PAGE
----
Tag Archive for: security

The final two weeks of preparation for the annual Writers’ Police Academy passed by quickly, but eerily. I say it was eerie because there wasn’t a speck of trouble or problems. Well, other than presenters who backed out at the last minute. Fortunately, we filled those spots quickly, with fantastic speakers. In fact, we filled the spots almost as fast as the short time it takes to read this paragraph.

During that fortnight of preparation, Denene and I were busy designing and printing name tags and banquet meal tickets, creating spreadsheets for everything we could imagine, days of plotting and planning individual attendee schedules, devising backup plans in case the sunny weather forecast morphed into a rain-soaked weekend which would have grounded the helicopter, drenched the emergency vehicle driving track, and caused the K-9s to smell like, well, wet dogs.

But we were blessed with sunny skies and mild temperatures throughout the event.

Since we had a mountain of luggage, and boxes and bags full of WPA “stuff”, which was far too much to ship, Denene and I opted to drive to Wisconsin. A 16-hour trip, one way.

When it came time to load our vehicle, well, I felt like I was the tall green fellow in Whoville who was delivering a colossal bag filled to the brim with toys and floof to the Who girls and boys.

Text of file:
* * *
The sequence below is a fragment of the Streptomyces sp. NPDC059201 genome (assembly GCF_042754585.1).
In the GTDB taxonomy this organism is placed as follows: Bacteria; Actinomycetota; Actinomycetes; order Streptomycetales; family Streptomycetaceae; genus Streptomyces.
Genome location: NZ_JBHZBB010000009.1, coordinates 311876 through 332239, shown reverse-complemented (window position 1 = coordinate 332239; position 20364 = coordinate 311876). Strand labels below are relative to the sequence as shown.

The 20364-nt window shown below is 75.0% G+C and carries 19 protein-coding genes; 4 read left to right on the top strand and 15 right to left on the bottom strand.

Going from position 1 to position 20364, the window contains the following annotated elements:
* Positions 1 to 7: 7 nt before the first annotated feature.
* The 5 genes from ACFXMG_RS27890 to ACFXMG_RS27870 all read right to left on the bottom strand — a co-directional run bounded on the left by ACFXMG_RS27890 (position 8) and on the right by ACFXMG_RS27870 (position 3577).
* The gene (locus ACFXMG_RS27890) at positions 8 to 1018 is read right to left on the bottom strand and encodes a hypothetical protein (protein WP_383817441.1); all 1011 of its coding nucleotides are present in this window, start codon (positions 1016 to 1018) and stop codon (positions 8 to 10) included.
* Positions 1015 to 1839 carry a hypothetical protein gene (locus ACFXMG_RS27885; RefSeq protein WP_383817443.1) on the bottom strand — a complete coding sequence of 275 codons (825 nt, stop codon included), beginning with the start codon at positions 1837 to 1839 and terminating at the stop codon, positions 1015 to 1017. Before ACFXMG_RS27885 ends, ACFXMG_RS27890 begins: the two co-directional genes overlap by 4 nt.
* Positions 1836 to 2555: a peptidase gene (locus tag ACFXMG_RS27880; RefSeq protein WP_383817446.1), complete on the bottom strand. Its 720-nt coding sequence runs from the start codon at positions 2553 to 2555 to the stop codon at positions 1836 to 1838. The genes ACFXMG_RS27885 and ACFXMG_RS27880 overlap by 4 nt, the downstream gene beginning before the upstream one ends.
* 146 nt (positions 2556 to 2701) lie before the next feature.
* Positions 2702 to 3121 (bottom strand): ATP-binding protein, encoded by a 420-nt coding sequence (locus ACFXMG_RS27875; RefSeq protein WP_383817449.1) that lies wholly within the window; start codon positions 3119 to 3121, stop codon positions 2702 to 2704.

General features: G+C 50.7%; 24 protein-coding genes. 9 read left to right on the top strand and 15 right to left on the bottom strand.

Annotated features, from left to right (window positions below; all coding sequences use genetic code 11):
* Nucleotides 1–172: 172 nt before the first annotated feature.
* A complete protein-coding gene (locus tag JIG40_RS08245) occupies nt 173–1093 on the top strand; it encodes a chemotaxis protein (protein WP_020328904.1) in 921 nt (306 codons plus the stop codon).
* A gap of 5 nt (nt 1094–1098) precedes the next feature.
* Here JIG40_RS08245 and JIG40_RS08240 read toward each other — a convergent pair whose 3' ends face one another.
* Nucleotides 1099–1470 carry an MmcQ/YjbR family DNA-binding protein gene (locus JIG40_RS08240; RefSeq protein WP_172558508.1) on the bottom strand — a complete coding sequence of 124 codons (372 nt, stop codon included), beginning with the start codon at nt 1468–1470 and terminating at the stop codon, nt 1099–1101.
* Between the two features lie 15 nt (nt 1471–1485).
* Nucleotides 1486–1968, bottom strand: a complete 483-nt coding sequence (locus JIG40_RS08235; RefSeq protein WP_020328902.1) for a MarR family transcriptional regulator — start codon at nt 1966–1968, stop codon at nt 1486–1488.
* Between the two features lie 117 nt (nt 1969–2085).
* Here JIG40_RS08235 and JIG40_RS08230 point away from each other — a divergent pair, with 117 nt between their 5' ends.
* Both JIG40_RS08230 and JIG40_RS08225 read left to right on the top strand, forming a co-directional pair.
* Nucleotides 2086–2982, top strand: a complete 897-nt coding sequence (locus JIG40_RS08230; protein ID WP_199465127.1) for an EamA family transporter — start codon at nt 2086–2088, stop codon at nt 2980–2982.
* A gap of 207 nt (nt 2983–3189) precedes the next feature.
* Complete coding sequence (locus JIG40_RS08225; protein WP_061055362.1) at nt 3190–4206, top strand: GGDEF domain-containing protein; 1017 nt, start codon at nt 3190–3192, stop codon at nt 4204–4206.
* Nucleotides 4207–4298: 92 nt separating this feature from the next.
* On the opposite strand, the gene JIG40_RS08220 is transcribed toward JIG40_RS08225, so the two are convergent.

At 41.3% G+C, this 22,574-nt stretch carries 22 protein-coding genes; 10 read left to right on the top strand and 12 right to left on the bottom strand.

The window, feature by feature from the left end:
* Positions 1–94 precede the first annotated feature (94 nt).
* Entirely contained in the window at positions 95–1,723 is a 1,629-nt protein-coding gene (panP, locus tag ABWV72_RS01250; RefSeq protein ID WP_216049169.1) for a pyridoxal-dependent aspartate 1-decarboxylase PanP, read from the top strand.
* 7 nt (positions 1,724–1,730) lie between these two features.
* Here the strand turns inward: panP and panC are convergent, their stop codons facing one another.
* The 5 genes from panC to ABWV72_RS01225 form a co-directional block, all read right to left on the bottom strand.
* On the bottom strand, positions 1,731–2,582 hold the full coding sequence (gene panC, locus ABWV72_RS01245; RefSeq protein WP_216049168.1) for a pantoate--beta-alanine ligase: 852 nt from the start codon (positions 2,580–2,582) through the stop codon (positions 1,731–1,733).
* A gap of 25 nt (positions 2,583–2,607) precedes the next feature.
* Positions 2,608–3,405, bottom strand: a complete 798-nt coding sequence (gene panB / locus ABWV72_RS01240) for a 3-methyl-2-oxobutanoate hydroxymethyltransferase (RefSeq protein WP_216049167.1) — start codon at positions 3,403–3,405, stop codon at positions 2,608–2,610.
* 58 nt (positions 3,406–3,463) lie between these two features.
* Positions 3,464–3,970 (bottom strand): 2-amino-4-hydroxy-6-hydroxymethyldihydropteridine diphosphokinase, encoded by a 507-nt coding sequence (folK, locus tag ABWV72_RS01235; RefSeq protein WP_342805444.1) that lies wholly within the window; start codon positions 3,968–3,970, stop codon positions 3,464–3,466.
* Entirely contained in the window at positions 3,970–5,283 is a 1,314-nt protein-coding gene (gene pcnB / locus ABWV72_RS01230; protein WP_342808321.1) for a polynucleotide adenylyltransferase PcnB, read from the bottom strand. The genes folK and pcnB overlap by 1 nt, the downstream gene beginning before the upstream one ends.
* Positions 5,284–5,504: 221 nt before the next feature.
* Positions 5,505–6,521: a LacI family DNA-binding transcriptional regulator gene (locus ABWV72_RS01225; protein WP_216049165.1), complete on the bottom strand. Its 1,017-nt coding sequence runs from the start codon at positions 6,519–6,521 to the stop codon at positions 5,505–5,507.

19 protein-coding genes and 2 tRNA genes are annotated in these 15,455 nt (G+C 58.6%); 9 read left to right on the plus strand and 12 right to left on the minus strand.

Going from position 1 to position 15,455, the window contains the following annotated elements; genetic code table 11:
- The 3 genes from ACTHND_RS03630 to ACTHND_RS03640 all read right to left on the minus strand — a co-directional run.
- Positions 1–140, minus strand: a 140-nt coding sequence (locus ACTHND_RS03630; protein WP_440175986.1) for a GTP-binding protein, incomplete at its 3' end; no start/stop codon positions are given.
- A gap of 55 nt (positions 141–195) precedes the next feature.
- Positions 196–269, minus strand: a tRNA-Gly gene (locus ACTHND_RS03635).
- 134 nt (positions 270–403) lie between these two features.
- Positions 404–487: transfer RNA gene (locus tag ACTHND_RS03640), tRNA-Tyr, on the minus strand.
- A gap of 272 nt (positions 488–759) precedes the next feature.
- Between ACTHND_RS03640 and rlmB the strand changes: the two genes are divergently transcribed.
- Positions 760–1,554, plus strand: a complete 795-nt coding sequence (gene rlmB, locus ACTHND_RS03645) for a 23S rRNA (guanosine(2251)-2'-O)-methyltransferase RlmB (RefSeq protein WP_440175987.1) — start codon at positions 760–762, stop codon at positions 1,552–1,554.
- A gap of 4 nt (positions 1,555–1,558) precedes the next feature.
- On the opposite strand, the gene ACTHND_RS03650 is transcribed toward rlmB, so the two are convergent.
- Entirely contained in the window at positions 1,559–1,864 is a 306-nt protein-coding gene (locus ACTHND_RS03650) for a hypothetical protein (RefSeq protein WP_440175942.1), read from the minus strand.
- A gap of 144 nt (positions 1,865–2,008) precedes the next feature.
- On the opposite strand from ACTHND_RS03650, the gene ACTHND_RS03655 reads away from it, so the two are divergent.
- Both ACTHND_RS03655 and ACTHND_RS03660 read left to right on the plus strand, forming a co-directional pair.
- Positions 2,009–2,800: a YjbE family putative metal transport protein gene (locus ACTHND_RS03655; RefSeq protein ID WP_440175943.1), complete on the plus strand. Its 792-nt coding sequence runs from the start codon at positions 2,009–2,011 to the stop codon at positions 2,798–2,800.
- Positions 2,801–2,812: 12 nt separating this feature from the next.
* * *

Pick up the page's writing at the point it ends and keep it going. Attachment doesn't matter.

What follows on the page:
So many packages filled with snoof and tringlers and fuzzles; pantookas, dafflers and wuzzles. We had everything we could think of that we might need. Everything but the roast beast, which the event hotel assured me there’d be plenty of for everyone at the Saturday night banquet.

The day before we left home, we made a dry run to make certain the menagerie of cartons and cases fit into our vehicle and still leave room for two human passengers. And, after twisting, turning, shoving, and me grunting and groaning and spewing a long line of words that I didn’t know were in my vocabulary, I stood back to look at the result. What I’d created was a masterpiece. A work of art. Every bit and bob fit together into a giant, perfectly and tightly formed Jenga puzzle. Had one box slipped from its spot I believe the vehicle would have exploded.